Ever play the quarterback middle-name game? No? OK, this will be your debut. It consists of just two questions, so it won’t take long.
Answer: John Constantine Unitas and Daniel Constantine Marino, two of the best classic drop-back quarterbacks ever to play the game.
I can’t wait to meet him to compare family trees to see if we might be related. I know we already have at least one thing in common, that being an apparent aversion to spring and summer conditioning workouts.
Berglund blew off spring football. He has not attended summer conditioning workouts with teammates who have confronted triple-digit heat and suffocating humidity, brothers in sweat bonded for life by mutual respect.
Brock Keegan Berglund — sort of has a nice ring to it, doesn’t it? — has found himself in a legal pickle. Some KU football enthusiasts will try to use it as a convenient excuse for Berglund not wanting the starting quarterback job badly enough to compete for it. They want to believe Berglund is the Buzz Lightyear of the real world, poised to elevate the KU football program to infinity and beyond.
Not so fast. The alleged third-degree assault didn’t take place until April 9, the date of KU’s sixth of 15 spring football practices. The frustrating point for Berglund: Had he stayed in Lawrence to participate in spring football, he wouldn’t need to fight in court to preserve his good name.
It’s easy to see where dealing with misdemeanor allegations might require Berglund to be in Colorado every now and then, but missing all the summer conditioning workouts? He apparently flew in for team pictures and again later to sign scholarship papers, but didn’t join teammates in the Summer-from-the-Sahara runs.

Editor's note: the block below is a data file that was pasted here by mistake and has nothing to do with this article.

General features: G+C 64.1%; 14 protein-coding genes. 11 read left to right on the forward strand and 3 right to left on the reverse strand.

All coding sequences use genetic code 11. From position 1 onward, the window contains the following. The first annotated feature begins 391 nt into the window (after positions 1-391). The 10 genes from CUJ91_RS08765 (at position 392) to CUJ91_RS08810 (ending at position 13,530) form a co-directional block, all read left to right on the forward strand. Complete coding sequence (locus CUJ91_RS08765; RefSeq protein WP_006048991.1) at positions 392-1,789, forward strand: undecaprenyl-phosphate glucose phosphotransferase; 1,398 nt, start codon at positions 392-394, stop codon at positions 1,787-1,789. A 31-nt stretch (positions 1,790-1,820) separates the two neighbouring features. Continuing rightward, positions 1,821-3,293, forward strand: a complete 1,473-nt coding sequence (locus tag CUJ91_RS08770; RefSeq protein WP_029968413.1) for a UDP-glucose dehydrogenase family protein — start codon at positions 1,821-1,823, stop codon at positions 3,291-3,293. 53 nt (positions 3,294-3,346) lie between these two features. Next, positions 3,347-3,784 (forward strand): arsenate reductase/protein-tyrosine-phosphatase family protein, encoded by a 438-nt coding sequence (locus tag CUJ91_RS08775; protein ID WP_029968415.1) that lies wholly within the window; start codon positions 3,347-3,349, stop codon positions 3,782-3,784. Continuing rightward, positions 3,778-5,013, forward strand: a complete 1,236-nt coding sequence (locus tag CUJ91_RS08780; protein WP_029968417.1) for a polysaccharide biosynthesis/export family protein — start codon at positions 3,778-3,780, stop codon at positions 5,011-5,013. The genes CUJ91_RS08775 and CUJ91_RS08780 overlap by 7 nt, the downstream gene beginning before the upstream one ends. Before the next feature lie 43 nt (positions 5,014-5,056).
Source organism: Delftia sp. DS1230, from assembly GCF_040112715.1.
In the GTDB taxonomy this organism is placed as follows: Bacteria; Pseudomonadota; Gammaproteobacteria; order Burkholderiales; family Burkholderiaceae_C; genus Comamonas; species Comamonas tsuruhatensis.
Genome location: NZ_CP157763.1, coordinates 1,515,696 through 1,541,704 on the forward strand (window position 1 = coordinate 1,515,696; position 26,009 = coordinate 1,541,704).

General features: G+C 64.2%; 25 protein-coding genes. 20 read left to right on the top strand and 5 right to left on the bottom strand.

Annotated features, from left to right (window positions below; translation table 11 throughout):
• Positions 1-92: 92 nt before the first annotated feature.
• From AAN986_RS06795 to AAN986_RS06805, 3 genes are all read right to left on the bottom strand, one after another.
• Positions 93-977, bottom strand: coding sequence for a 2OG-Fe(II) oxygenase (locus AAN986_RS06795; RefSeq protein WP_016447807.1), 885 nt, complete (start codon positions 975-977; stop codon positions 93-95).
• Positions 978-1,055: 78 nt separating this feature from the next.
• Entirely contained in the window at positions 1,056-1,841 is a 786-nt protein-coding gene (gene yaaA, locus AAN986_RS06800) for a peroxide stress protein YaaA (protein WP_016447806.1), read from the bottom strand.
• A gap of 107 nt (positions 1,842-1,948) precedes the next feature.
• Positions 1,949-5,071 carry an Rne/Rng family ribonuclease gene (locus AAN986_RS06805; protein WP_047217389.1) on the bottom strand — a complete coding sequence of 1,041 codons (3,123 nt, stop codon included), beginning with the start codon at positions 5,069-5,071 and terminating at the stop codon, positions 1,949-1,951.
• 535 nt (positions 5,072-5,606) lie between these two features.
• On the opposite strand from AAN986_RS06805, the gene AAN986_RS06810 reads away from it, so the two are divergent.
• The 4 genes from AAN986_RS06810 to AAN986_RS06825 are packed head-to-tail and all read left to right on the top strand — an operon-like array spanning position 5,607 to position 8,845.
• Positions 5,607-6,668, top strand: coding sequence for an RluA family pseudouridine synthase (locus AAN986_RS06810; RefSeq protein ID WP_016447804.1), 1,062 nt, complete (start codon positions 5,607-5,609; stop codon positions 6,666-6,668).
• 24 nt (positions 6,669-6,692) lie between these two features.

Oh well, a football program can’t turn on one young man, although Todd Reesing, when healthy, certainly made a huge difference. He graduated a semester early from high school so that he could get a head start. He eventually beat out his friend Kerry Meier and then turned him into his favorite target. The rest is record-book history.
That was then. This is now: Berglund remains on the KU football roster, leaving head coach Turner Gill with an interesting decision. Gill’s attraction to coaching football seems to be more about helping teenage boys grow into confident men than about gaining acclaim for winning.
Still, he wants to win and win big, as he stated at the news conference held to announce his hiring.
“I’m not coming here to use it as a stepping stone to a football dynasty, but rather to create a football dynasty here at KU,” Gill said then.
Starting with a last-place Big 12 finish and a consensus pick for last, is it possible to build a dynasty by letting a player at the most important position continue to stand by the river, one toe in the water, while the rest of the players swim upstream to improve themselves?